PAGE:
Well we made it! Long flights but uneventful, at least for me. Arlene was interrogated in Toronto by Israeli officials regarding the purpose of her visit, her bags were gone through. She was the last to board the plane. Interestingly enough, she met the original founders of the Shelter Hostel in Eilat (where we will start our trek) who were coming back to Israel for a holiday. We will be flying to Eilat this afternoon – on this cool stormy day in Tel Aviv. The beach is just across the road from the hostel. The surf is rough, the wind gusty but there are lots of joggers running along the street and sand. The hostel, which unfortunately smells a bit like an outhouse (bad plumbing??) is very comfy. There’s a kitchen on the roof. At the moment we’re perched on our beds looking out on the Mediterranean, writing and drinking tea. We’ve examined the contents of eachother’s packs and Arlene wins the award for most spare packer. I couldn’t find a single superfluous item which is impressive for even the most fastidious packer caves in for some sort of luxury item, even if it is only an extra Chapstick.
Because there is no public transportation after about 3pm on the eve of the Sabbath (Friday night) we had to take a cab from the airport to the hostel. the driver was a congenial fellow who complained about the price of everything in Israel. Basic apartments can be as high as a million dollars, food is expensive. I’m assuming people have average salaries but are taxed heavily, as he also complained about all the money being poured into he military. He had found himself a nice demure Polish wife because, in his opinion, Israeli women, after serving their obligatory 2 year stint in the army, were too aggressive for his liking. And Polish women get that way after being exposed to females in Israel! But would he like to move? Never. Israel is the best , the sun always shines….well not today.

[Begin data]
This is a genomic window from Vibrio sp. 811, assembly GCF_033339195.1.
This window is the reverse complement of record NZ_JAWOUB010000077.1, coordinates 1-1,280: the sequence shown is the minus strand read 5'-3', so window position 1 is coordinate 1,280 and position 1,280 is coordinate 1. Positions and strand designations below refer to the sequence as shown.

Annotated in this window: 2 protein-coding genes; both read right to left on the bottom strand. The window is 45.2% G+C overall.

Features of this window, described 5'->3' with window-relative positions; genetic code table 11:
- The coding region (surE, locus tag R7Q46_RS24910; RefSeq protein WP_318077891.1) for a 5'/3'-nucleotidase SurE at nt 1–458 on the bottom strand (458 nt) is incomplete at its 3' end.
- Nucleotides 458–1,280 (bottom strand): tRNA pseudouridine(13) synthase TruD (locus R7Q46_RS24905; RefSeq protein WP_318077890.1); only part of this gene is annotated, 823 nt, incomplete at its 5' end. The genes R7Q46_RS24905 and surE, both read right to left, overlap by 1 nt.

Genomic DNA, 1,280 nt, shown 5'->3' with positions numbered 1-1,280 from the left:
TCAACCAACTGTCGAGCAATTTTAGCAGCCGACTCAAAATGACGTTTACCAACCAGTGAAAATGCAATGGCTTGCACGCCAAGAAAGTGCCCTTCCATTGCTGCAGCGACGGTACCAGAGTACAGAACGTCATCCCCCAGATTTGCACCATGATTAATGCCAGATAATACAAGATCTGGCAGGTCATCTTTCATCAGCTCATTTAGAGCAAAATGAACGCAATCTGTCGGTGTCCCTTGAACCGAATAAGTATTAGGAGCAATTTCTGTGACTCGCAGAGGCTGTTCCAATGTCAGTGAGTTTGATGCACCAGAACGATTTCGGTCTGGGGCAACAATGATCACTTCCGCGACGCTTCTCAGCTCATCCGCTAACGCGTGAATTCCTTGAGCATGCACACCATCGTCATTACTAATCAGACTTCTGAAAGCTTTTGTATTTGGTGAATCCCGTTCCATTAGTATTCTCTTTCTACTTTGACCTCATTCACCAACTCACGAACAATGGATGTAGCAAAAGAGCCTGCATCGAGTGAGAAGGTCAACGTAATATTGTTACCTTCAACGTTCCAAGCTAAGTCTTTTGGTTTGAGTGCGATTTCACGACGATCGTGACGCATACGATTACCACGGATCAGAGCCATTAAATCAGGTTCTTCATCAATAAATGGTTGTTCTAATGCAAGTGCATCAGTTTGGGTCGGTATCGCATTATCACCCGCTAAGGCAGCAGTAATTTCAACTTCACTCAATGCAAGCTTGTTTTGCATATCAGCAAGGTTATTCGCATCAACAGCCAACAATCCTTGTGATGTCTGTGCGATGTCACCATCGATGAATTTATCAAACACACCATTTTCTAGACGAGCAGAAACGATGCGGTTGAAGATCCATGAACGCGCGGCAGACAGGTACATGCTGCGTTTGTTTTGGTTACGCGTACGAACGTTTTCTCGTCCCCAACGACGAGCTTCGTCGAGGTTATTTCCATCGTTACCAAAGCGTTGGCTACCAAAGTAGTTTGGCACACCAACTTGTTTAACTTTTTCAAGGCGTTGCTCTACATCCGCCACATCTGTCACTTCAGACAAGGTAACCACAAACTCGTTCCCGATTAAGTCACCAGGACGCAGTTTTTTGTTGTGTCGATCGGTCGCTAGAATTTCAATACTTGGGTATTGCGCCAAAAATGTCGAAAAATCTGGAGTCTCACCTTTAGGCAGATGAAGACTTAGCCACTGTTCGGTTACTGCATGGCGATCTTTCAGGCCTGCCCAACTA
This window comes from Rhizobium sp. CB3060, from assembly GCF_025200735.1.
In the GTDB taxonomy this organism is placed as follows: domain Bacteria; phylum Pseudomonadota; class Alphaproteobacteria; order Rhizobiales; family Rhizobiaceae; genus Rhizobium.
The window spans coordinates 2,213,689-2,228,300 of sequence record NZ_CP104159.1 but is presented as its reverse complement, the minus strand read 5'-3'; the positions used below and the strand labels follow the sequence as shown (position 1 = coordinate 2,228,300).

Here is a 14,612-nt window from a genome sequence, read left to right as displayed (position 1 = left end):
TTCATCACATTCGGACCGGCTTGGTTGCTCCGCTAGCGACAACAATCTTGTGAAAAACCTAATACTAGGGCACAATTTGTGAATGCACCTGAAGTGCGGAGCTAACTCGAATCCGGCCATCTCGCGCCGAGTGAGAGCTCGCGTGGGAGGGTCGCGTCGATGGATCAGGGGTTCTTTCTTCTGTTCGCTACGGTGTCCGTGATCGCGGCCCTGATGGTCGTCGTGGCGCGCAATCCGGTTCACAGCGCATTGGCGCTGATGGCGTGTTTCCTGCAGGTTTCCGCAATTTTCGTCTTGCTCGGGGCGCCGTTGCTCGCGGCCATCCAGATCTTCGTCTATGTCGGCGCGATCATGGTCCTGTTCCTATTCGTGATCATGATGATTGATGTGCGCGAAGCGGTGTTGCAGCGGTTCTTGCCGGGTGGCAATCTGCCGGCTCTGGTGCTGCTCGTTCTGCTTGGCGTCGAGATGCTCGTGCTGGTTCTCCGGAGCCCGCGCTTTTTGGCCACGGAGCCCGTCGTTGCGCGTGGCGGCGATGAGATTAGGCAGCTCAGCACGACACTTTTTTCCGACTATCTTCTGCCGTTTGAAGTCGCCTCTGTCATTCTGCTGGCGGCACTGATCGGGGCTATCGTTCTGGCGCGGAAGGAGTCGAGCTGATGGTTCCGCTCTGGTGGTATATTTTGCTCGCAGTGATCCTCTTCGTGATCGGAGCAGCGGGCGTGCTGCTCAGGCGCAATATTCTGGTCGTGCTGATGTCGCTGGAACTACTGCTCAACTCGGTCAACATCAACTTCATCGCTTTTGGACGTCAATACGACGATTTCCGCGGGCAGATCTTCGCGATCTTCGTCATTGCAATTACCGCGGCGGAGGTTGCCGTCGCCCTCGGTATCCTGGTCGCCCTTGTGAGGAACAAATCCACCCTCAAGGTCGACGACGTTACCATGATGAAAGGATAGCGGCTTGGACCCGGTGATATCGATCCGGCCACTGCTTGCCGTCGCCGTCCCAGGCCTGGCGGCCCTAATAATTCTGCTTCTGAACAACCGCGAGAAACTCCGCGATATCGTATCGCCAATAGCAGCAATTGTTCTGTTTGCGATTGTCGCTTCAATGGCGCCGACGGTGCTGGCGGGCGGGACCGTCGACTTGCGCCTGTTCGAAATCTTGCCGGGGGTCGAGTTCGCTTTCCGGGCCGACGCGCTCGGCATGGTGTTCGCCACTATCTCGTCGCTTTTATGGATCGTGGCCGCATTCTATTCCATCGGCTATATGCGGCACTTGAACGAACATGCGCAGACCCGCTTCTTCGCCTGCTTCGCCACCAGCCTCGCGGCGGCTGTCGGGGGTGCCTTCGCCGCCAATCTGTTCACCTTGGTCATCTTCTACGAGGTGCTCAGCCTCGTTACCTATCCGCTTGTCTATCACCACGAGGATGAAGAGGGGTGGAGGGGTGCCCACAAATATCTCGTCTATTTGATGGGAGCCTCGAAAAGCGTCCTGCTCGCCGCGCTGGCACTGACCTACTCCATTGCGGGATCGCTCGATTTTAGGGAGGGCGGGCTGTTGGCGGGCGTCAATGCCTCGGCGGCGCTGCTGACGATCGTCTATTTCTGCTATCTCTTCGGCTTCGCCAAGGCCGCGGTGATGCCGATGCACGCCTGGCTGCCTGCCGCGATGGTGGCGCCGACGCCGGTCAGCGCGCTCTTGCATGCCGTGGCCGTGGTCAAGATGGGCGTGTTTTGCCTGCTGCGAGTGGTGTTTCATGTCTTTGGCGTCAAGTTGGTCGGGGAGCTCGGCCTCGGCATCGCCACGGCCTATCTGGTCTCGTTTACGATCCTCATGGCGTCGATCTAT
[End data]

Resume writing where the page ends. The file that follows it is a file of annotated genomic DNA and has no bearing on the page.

After getting settled into our digs for the night we went out to check out the neighbourhood. We bought some kind of pastry thing filled with cheese, olives, potatoes, and were given a free sample of Turkish baklava by the shopkeeper, which we ate on the beach. Got myself an Israeli phone number – a good deal from the hostel – (it is recommended not to change money or buy cell phone plans or other paraphernalia from the airport kiosks). We kicked back and read and chatted, mainly about our good fortune to be here, to be able to pursue this adventure and all the positive things we hope to get out of this experience. It would be nice if my pack was 20 pounds lighter, if I could read Hebrew, and if Israeli power sockets used a quarter of the power they do (really, power mysteriously drains from newly charged devices – like some form of technological blood-letting. )We are hoping this is a quirk of this particular hostel and not a feature of Israel’s electrical system. We are also hoping that the solar charger, currently untested, lives up to its reputation. Other than that, all is well.Till next time….